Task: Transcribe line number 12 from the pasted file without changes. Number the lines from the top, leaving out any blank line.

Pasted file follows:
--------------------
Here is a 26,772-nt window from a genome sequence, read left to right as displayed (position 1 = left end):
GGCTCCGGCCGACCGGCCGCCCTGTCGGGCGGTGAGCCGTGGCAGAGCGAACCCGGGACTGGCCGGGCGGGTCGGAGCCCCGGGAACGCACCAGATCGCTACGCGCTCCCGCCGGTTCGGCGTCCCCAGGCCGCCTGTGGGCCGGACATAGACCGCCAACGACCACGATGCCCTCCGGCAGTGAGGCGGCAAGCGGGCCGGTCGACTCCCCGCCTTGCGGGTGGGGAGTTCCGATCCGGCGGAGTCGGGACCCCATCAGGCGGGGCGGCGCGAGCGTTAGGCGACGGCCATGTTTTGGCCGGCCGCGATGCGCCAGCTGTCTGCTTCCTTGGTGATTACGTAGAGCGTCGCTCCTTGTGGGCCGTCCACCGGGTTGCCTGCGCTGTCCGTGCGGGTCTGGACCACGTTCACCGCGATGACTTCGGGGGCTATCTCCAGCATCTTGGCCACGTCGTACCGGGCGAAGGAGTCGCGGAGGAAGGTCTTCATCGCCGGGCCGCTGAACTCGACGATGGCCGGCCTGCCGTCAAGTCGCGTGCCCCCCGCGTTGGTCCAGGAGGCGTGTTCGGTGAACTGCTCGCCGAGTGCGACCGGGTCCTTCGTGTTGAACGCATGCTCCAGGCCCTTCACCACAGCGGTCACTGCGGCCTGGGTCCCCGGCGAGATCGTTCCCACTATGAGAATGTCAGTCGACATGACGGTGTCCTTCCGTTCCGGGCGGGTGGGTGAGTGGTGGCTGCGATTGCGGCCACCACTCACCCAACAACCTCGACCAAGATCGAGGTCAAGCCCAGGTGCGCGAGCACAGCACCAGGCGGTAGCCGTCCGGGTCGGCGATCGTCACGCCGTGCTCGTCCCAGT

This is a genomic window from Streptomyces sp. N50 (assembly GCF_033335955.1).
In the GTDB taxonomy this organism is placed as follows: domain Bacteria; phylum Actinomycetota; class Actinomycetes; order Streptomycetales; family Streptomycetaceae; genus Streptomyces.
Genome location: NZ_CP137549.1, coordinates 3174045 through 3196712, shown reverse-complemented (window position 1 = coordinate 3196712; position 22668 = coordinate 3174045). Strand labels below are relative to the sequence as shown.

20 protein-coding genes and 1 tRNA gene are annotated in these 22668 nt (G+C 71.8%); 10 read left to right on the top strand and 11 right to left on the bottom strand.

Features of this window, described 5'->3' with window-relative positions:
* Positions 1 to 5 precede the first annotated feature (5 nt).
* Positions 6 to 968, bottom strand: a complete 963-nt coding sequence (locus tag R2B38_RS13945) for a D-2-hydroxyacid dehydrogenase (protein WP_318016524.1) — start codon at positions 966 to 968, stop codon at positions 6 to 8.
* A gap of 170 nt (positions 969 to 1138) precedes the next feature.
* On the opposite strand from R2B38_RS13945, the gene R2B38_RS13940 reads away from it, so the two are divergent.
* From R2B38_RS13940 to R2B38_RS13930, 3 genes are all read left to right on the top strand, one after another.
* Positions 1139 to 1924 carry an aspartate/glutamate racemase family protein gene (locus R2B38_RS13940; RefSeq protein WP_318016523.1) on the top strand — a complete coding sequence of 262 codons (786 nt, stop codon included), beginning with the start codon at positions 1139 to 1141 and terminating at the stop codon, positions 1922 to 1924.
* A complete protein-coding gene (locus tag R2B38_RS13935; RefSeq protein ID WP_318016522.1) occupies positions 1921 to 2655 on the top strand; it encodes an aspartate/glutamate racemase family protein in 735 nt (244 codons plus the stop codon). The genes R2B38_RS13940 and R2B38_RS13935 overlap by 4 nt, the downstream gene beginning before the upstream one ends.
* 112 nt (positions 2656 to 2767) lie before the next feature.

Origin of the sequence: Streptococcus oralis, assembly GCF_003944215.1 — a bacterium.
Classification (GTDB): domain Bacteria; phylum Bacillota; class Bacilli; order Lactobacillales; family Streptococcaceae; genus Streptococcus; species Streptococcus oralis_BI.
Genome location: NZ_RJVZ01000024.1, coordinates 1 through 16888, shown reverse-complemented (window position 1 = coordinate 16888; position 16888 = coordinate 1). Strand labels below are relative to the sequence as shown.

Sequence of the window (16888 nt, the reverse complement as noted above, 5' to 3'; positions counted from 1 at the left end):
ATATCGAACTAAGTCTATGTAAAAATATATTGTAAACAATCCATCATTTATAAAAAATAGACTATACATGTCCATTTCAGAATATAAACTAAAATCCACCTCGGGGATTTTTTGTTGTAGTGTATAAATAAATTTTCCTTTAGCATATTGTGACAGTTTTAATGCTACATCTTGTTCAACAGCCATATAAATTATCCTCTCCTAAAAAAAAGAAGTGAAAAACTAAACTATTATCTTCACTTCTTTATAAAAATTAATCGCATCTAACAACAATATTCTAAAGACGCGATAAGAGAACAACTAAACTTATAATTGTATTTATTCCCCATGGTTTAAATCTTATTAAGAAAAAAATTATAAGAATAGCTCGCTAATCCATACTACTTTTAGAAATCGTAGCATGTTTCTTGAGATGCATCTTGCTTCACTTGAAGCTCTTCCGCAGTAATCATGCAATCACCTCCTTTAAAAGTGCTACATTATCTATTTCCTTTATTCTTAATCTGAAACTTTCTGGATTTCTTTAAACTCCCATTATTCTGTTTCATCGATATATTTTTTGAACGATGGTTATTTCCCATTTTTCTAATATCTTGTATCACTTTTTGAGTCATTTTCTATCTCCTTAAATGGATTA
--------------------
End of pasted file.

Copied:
* From R2B38_RS13940 to R2B38_RS13930, 3 genes are all read left to right on the top strand, one after another.